New Hacking Incident – be VERY Aware

A client recently sent me an email asking about a blank form he received in the mail. It was a MA-W Notice of Withdrawal form (it is a form for withdrawing registration as a municipal advisor).  It was sent without any cover letter or explanation.  Since he isn’t registered as a municipal advisor, I told him not to do anything with the form. However…it was all part of a very sophisticated attempt to defraud him.

I’m telling you all the details so that you can be on the lookout for something similar. The form arrived via USPS Priority Mail in a Flat Rate Mailing Envelope.  Don’t accept this delivery, if you have an opportunity to do so. More than likely it will be left in your mailbox.  The envelope was sent to the client’s home address with a legitimate tracking number from William Waters of Denison TX.

The day after he received the envelope he received an email from PayPal with details of his shipment (which he didn’t pay much attention to as he thought it was spam or a spoof).

The following day he was reconciling his financial information and noticed a strange charge of $577 to his American Express (AMEX) card.  He call AMEX to report the strange charge.  He was told that any investigation would have to come from AMEX’s back office and PayPay, but this can take up to 30 days.

He began to dig to see how this happened.  In doing so he noticed an email from Waterilliam (very similar to the weird form that had been mailed from William Waters (the blank MA-W Notice of Withdrawal form).

He checked the USPS tracking number from the envelope.  The envelope originated in Flint MI.  Once USPS sends notification of the delivery, the thieves show proof of delivery to PayPal and his AMEX is charged.

This is a sophisticated hacking incident where they are hiding behind PayPal.  At this point, my client isn’t clear as to how he was targeted.  He is thinking it could be a result of the Marriott data breach as this was the most recent AMEX purchase.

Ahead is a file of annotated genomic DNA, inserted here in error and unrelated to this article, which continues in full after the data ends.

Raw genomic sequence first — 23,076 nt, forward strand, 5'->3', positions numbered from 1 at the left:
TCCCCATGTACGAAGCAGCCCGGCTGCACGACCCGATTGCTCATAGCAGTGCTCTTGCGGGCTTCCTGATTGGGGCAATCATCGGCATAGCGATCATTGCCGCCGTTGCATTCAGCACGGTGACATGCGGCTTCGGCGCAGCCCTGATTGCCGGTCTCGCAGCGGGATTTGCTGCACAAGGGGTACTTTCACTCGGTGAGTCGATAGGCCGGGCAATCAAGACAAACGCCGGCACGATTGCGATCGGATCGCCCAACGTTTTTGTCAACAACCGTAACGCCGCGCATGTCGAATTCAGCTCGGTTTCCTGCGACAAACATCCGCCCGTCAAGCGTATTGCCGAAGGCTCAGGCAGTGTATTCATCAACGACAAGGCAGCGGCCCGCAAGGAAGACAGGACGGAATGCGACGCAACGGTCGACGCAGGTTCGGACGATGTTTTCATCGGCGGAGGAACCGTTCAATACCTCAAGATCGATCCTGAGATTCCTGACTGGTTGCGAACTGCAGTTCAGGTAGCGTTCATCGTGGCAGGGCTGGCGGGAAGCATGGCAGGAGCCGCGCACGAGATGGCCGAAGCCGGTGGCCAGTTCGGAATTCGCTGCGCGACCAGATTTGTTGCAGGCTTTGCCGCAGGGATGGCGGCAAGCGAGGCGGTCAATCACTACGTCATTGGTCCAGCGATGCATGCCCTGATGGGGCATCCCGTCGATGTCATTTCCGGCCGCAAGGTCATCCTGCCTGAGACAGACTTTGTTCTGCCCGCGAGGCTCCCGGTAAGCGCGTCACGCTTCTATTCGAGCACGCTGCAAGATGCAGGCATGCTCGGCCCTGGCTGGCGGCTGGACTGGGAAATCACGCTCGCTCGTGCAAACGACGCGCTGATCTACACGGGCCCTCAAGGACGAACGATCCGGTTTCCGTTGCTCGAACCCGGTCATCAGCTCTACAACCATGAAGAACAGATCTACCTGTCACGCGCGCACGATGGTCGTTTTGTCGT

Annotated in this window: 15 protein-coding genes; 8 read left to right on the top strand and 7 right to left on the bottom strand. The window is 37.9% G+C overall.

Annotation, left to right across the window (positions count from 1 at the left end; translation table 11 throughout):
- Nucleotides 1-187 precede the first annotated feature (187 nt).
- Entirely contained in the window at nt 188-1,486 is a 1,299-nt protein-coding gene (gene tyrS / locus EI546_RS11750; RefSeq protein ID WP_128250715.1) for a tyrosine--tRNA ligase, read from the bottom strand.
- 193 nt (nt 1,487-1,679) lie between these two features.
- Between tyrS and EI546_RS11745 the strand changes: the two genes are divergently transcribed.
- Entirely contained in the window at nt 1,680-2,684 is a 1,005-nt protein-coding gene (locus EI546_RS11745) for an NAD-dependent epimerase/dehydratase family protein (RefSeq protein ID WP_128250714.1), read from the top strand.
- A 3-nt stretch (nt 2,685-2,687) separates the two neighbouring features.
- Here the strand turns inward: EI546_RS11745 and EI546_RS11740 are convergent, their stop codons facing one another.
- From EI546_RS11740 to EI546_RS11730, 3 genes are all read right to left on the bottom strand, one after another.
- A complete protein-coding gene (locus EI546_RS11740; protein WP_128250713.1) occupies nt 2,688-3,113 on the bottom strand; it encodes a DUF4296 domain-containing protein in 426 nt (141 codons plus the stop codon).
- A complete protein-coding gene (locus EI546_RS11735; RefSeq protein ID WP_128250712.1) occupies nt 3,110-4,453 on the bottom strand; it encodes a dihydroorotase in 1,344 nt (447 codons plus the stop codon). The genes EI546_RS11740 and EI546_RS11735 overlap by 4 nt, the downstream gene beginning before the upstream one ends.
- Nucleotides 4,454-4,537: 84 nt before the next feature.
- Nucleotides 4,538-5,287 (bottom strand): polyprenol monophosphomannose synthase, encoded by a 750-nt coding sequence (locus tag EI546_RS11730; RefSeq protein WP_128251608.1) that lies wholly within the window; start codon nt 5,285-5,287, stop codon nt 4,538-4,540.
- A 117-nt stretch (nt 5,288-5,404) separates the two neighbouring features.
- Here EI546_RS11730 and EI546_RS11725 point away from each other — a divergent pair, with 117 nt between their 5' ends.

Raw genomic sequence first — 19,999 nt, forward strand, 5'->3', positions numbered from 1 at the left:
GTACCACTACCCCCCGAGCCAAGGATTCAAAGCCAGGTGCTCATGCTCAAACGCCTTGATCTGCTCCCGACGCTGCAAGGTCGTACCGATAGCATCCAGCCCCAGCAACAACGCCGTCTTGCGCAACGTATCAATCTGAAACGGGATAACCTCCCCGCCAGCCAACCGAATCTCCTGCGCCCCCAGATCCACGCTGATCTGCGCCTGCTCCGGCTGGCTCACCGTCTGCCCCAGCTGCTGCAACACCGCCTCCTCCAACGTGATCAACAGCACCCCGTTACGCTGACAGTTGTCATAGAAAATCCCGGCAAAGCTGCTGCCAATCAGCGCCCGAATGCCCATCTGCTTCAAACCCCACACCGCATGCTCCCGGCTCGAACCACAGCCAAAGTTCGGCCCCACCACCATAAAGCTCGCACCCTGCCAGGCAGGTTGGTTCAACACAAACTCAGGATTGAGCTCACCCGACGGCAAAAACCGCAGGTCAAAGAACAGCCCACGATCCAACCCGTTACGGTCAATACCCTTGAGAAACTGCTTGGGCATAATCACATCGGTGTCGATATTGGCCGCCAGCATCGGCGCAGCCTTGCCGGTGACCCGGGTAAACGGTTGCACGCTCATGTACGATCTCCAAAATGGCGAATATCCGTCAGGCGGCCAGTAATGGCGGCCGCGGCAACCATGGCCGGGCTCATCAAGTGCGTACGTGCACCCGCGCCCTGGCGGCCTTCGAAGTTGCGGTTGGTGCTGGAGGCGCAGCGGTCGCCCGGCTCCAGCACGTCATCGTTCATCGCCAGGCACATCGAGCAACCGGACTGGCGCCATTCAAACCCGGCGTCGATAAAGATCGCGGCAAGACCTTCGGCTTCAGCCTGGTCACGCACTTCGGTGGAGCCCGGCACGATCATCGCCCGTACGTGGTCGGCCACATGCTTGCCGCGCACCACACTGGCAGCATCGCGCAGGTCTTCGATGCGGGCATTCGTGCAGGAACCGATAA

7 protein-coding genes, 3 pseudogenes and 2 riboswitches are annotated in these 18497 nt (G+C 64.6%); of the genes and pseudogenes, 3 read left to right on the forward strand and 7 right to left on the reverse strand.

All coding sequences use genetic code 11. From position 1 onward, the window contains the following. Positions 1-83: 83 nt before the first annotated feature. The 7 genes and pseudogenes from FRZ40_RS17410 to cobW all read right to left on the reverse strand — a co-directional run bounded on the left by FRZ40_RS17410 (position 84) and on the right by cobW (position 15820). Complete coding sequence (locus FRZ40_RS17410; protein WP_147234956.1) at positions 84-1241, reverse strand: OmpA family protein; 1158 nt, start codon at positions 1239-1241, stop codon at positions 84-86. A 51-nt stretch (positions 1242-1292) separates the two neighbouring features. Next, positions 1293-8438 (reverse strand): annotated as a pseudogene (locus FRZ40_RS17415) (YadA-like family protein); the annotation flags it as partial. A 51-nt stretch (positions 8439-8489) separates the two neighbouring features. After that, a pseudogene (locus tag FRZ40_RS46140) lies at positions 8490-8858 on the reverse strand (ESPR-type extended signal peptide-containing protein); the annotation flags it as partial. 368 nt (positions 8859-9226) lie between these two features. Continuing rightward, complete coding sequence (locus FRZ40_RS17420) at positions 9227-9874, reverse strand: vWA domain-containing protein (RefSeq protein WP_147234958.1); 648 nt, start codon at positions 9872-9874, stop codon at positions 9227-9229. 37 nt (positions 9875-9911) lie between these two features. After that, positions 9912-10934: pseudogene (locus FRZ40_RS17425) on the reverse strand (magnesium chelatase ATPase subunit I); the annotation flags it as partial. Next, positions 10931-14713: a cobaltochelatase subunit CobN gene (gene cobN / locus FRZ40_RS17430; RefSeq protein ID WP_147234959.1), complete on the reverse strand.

Suggestion – do NOT use the same password for anything.  I know that I have had a tendency in the past to use the same one for things that don’t seem to be a security issue…like say a hotel rewards card.  Use a password manager and review it for any duplicates…then change them.

Lastly, be on the alert for any emails from PayPal.  Review them before deleting to be sure they aren’t about a shipment coming your way.

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SEC Exams and the DOL Rule

If your Policies and Procedures Manual says you do ‘X’ then you should be doing it.  In the past year I have added a policy for the DOL Rule to client Policies and Procedures Manuals.  Examiners have been asking about those policies and what the firms have done to meet the requirements of those policies.

Many people believe the that DOL Rule is dead.  The 5th Circuit has not vacated the Rule, so it is still in effect.  What has become clear during the SEC examinations is that the examiners are using the Policies and Procedures Manual to determine if firms are meeting their DOL Rule requirements.

Be sure that you are doing what your Manual says you are doing, especially regarding the DOL Rule.

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DOL Fiduciary Rule – update

Although it appears that the federal court decision vacating the DOL Fiduciary Rule was supposed to take effect on May 7, 2018, the DOL releases a statement continuing its policy of non-enforcement given “uncertainty about fiduciary obligations.”

Firms that have compliance P&Ps to comply with the DOL’s impartial conduct standards are wise to keep them.  These standards seem to be similar to what may be required with the SEC’s proposed investment adviser fiduciary duty interpretation.

My recommendation is to maintain compliance with your firm’s P&P regarding the DOL Rule until there is official word.

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News regarding DOL Fiduciary Rule

Yesterday, March 15, 2018, the U.S. Court of Appeals for the 5th Circuit voted 2-1 to vacate the DOL Fiduciary Rule.  HOWEVER,  the effect of the decision only applies to the following three states within the 5th Circuit’s jurisdiction – Louisiana, Mississippi, and Texas.

The next question is whether any party will appeal this decision to the U.S. Supreme Court.

So don’t rush to stop your compliance with the Impartial Conduct Standards that have been in effect since June 9, 2017.